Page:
A representative surface protection scheme was created using the COMSOL model builder. The layup consisted of paint, primer, fiberglass, surfacer, EMF (Cu or Al), and fiberglass on a composite substrate. The height and size of all the layers could be varied using input parameters. In addition to geometrical parameters, the initial and final temperatures could be varied and were chosen to be typical of altitude and ground, respectively. The strain reference temperature was the initial temperature and a representative heat transfer coefficient of 5 W/m2K was used.

Representative Input Material Parameters

In addition to the height and width, the aspect ratio of the EMF mesh could also be varied. The metallic mesh aspect ratio is given by SWD/LWD where SWD is the short way of the diamond and LWD is the long way of the diamond, as described by Dexmet, a commercial producer of EMF.

Figure 3. Von-Mises stress patterns due to thermal air-to-ground heating cycle. EMF mesh bleed-through is evident in the central portion of the figure, and relatively large displacement variations are observed above the metal and voids. Note that the displacements have been magnified for illustrative purposes.
The material properties needed for each of the layers were the CTE, heat capacity, density, thermal conductivity, Young's Modulus, and Poisson's ratio. Many of these parameters have a dependency on temperature, but for the simple model references here, researchers used the values across the temperature range of interest. The one exception was the CTE of the paint layer where a step function was employed at the glass transition temperature.

The paint had a larger CTE, heat capacity, and Poisson's Ratio than the underlying layers. Among other effects, this meant that the paint would undergo compressive stress when the layers were heated, and tensile strain when cooled. Hot materials under stress relax through creep, but this effect was not included in this particular model. For the other material parameters used, the density, thermal conductivity, and Young's Modulus were larger than the paint layer. In particular, for the EMF, Al has a larger CTE than Cu, and a smaller Young's Modulus.

Simulation Results

For the purposes of this research, Boeing confined its simulations to heating over a representative air-to-ground temperature range that the surface protection scheme was expected to perform. The resulting false color Von-Mises stress and displacement patterns are shown in Figure 3. In this figure, the view is from the top paint layer with cross-sectional views from the four sides. Obviously, the displacements have been magnified to highlight the movement that is induced by the temperature cycle. In the central portion of the figure, the pattern of the underlying EMF can be seen.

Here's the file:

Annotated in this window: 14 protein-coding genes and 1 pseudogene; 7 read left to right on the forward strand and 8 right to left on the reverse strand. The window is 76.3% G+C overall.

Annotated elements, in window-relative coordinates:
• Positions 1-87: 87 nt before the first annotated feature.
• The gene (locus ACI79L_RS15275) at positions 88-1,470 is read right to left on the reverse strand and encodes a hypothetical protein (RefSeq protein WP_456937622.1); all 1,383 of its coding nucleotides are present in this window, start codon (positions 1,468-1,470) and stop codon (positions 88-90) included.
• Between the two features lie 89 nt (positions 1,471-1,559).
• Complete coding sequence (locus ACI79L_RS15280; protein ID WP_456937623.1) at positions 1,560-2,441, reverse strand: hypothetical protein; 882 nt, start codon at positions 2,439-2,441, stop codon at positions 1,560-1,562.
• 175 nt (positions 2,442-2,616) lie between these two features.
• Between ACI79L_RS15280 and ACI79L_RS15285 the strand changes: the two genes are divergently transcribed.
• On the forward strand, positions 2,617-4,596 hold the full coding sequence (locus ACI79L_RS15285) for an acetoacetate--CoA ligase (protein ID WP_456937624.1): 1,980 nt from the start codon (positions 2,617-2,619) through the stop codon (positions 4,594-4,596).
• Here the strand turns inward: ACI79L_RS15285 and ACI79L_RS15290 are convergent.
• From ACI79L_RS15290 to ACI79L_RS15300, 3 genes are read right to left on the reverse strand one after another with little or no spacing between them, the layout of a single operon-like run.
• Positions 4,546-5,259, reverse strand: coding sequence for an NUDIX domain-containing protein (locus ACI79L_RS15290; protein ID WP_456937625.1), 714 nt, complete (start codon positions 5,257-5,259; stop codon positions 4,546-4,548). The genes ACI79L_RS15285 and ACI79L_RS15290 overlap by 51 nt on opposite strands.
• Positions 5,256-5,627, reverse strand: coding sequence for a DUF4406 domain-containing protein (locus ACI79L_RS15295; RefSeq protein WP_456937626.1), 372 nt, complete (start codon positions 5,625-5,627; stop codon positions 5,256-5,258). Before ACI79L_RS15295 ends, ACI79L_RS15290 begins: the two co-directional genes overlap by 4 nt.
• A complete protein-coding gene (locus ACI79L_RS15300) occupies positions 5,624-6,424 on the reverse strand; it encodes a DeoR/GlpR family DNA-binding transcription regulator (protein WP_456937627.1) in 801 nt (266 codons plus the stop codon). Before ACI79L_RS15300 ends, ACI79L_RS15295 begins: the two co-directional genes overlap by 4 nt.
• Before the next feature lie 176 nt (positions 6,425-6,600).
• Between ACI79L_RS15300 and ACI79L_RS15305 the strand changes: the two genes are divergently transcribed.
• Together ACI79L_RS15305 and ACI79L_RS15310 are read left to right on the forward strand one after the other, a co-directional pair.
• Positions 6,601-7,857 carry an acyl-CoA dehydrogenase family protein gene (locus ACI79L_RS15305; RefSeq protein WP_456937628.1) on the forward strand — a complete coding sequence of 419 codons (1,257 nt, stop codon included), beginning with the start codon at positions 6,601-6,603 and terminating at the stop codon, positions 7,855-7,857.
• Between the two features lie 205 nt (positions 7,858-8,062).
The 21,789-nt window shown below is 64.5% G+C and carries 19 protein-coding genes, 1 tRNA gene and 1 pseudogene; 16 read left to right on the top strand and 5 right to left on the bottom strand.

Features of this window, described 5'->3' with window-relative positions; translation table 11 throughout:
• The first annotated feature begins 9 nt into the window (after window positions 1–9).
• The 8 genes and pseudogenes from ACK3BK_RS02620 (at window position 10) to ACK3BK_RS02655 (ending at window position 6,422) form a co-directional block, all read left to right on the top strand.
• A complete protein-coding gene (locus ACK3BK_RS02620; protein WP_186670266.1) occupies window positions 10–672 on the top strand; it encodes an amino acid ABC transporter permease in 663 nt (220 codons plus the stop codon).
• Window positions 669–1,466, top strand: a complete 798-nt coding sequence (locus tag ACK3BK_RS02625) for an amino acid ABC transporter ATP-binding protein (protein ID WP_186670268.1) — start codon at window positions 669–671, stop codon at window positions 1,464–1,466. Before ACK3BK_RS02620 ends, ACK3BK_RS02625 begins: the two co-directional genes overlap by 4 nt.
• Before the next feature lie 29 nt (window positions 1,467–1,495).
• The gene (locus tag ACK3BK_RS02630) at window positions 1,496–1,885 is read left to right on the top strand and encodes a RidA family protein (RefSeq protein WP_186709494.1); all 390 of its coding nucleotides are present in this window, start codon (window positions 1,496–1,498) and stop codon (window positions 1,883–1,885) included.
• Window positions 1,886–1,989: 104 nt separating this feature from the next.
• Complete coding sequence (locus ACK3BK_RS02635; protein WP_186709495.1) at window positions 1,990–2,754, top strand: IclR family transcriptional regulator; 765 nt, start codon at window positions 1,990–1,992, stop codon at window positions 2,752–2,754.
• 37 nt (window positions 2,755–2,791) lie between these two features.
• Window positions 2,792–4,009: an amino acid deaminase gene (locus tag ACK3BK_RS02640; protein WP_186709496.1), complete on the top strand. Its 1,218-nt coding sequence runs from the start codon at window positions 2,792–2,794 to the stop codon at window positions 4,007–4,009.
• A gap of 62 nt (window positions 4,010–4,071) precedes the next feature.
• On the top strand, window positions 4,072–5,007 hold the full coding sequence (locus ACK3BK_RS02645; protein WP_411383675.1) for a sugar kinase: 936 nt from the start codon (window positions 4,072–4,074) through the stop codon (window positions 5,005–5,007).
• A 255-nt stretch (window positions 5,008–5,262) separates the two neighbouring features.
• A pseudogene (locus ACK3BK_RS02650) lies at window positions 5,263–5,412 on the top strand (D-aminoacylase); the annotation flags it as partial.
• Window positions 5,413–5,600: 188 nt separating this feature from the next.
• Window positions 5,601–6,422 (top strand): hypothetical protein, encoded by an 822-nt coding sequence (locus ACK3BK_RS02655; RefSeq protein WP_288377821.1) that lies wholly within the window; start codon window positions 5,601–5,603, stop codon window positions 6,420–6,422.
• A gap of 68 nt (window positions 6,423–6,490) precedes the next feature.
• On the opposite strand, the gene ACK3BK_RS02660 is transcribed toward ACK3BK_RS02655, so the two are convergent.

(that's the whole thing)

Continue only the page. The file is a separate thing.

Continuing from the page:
Variations in the displacement above the metal mesh and voids are quite evident in the cross-sectional profiles. Also, high stress (red—high, blue—low) can be seen in the mesh itself and the region in the mesh voids where surfacer material was modeled. The profiles show that the stress decreases from the bottom to the top of the surface layers. High stresses are clearly indicated in the EMF, where a semi-transparent stress image was generated.

A more quantitative examination of the EMF stresses and displacements could be determined by creating profiles along a selected path through the metallic layer. For this profile, the EMF was composed of Al with a SWD/LWD ratio of 0.50. It was expected that the profile would show five transitions as each metal-void region is crossed.

The arrows in Figure 4 indicate central locations where stress and displacements were determined for parametric variations of EMF SWD/LWD ratio, width, and height. These determinations were made for both Al and Cu EMFs. The nominal SWD/LWD ratio was 0.50. Fiberglass was modeled above and below both Al and Cu, but in practice is used only below the Al EMF.